When you’re grieving and had a significant loss in your life, a complicated legal and financial process is the last thing you want or need to face. But often, that’s exactly what happens when families go through the probate process after losing a loved one. Understanding the probate process can help keep you from getting caught by surprise and protect your assets.
Do you know who is in charge of a will after someone dies? Or, what happens if someone dies without a will? Wondering if there is a way to avoid a lengthy probate process and a pile of legal paperwork?
1. What Is Probate?
Probate is the legal process of administering a person’s estate after their death. If a person has a last will and testament in place, probate is about proving that your will is legally valid, executing your instructions, and paying applicable taxes.
One way to make the probate process easier on your loved ones is to have a clearly written will. Your will is not only about who will inherit what. It also designates who you’d like to take care of your kids if both parents were to pass away, plus the executor who should fulfill the instructions in your will. If you die without a will, the probate court will rely on Florida’s intestate law to figure out how to distribute the person’s stuff.
2. Probate Terminology to Know
Legal terms can be overwhelming, especially when you’re already dealing with a lot. Here are some useful probate terms to know:
- Decedent: The deceased person whose estate is going through probate.
- Executor or personal representative: The person in charge of carrying out the instructions in the will.
- Administrator: A court-appointed executor, if someone dies without leaving a will.
- Intestate: A case where someone dies without a will.
- Intestacy: State laws determining how to distribute such estates.
- Letters testamentary: A document from a probate court authorizing the executor to start carrying out the will.
- Notice of probate and notice to creditors: Notices that the executor has to submit, in writing, to the heirs (“interested parties”) and creditors.
- Small estate affidavit, summary probate and/or summary administration: Documents or processes that can allow you to skip or shorten certain aspects of probate (i.e., distribute property without a lengthy court process).
3. What are probate assets?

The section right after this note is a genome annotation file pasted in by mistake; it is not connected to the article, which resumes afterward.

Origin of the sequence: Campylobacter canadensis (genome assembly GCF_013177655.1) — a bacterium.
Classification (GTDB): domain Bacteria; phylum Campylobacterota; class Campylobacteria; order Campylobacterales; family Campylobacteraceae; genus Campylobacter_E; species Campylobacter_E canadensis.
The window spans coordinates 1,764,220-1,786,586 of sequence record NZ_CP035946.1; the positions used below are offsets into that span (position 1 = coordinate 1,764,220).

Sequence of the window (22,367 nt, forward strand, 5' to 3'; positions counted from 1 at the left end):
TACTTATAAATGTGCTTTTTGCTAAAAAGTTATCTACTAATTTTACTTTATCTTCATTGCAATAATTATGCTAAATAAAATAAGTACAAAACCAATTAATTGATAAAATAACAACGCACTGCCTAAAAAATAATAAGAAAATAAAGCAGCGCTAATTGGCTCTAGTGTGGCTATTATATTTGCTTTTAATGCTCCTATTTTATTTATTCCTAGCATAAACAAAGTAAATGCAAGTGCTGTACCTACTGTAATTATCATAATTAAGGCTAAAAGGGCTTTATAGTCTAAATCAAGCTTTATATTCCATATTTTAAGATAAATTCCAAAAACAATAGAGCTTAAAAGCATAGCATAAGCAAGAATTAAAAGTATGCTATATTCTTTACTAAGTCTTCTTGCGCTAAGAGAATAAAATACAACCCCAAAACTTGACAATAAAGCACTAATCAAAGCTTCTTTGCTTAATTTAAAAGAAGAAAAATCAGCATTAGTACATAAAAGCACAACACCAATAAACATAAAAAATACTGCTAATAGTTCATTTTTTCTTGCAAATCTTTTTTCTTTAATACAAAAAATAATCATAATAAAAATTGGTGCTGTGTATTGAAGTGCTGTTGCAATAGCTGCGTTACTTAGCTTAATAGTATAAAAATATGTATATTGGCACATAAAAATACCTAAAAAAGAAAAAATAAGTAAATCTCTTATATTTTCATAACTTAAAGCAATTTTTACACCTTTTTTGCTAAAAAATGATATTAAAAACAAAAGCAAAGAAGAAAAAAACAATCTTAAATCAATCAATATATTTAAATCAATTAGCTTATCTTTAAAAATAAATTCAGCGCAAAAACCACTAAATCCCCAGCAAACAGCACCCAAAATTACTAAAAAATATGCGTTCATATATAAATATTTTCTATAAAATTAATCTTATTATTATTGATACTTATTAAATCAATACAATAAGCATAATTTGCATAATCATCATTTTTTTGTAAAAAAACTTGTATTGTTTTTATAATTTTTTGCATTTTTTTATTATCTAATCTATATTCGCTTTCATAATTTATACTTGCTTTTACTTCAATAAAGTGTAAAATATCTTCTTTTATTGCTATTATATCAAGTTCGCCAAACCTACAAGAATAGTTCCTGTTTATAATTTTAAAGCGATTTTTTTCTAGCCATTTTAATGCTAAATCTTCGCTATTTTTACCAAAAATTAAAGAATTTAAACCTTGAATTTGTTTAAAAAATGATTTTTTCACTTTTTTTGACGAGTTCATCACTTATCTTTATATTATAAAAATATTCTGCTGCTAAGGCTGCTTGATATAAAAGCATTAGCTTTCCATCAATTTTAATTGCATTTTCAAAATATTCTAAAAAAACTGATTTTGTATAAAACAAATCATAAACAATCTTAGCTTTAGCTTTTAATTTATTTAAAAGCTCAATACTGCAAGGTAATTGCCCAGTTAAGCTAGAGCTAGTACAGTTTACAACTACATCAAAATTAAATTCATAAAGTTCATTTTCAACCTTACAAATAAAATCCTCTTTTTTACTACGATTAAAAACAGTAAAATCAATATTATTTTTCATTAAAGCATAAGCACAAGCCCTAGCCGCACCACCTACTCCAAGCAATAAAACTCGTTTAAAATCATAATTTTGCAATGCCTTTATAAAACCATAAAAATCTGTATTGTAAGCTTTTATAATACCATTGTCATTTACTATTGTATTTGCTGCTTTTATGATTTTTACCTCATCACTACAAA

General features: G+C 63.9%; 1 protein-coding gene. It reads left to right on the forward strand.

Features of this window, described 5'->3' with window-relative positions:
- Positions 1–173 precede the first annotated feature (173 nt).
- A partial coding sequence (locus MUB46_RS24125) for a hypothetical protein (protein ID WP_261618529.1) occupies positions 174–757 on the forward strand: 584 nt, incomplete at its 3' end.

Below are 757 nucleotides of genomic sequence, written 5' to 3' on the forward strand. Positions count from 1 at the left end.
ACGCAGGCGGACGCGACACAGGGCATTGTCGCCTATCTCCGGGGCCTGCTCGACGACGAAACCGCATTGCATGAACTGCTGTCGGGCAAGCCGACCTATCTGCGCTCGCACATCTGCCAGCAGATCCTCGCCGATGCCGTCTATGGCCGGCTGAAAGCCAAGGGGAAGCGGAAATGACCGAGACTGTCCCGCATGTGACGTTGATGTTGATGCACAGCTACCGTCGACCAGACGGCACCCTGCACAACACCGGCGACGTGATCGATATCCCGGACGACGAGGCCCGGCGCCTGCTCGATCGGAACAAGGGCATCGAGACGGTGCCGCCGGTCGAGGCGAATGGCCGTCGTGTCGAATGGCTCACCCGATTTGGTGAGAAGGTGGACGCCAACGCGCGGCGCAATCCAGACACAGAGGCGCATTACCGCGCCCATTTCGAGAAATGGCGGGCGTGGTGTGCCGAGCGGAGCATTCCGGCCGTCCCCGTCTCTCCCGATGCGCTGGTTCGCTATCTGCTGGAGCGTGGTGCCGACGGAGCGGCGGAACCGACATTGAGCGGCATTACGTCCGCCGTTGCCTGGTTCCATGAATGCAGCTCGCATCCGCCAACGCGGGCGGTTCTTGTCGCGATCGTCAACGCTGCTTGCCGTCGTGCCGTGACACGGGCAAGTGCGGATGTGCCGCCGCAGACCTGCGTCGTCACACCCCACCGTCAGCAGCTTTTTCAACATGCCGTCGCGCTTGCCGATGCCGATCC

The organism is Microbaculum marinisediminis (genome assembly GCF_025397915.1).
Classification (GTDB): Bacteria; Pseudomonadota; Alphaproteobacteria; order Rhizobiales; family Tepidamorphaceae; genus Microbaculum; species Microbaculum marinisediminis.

According to the Florida State Bar, this is the definition of probate assets – “assets that were owned in the decedent’s sole name at death, or that were owned by the decedent and one or more co-owners and lacked a provision for automatic succession of ownership at death are considered probate assets”.
4. What are non-probate assets?
Here are a few assets that are non-probate assets. It is essential to discuss these assets in detail with an experienced probate attorney in Clearwater before acting on any of this information.
Assets that are owned in your sole name but have a transfer on death (TOD), payable on death (POD), or in trust for (ITF) designation will avoid probate after you die. Also, included are Health Savings Accounts and Transfer on Death or Beneficiary Deeds.
Assets owned jointly with your spouse or others, such as a child or sibling, through rights of survivorship (joint tenants with rights of survivorship, or JTWROS) will avoid probate after you die.
Assets owned with your spouse in a special type of joint ownership recognized in some states called tenants by the entirety (or TBE) will avoid probate after you die.
At the time of your death, assets owned by your Revocable Living Trust will avoid probate after you die.
Assets owned by you through contract rights that are payable to a designated beneficiary after your death, including life insurance policies, IRAs, 401(k)s, and annuities, will avoid probate after you die.
5. Guide to Navigating Probate Court
Your own state laws will determine your probate experience, but here are the general steps to navigating a probate court.
Step 1: Open Probate
Step 2: Send Notices
Step 3: Take Inventory
Step 4: Distribute Assets
Step 5. Close the Estate
6. Benefits of Avoiding Probate
The benefits of avoiding probate are:
- It’s often more straightforward and faster for account beneficiaries to claim the funds.
- You’ll avoid probate court fees and executor’s fees (which can be significant, especially if the executor is legally entitled to a certain percentage of the estate).
- Avoiding probate will keep your matters private instead of appearing in public records, as you would with probate.
Your financial and family situation will determine whether probate is worthwhile for you, or if keeping as many assets outside of probate as possible is best.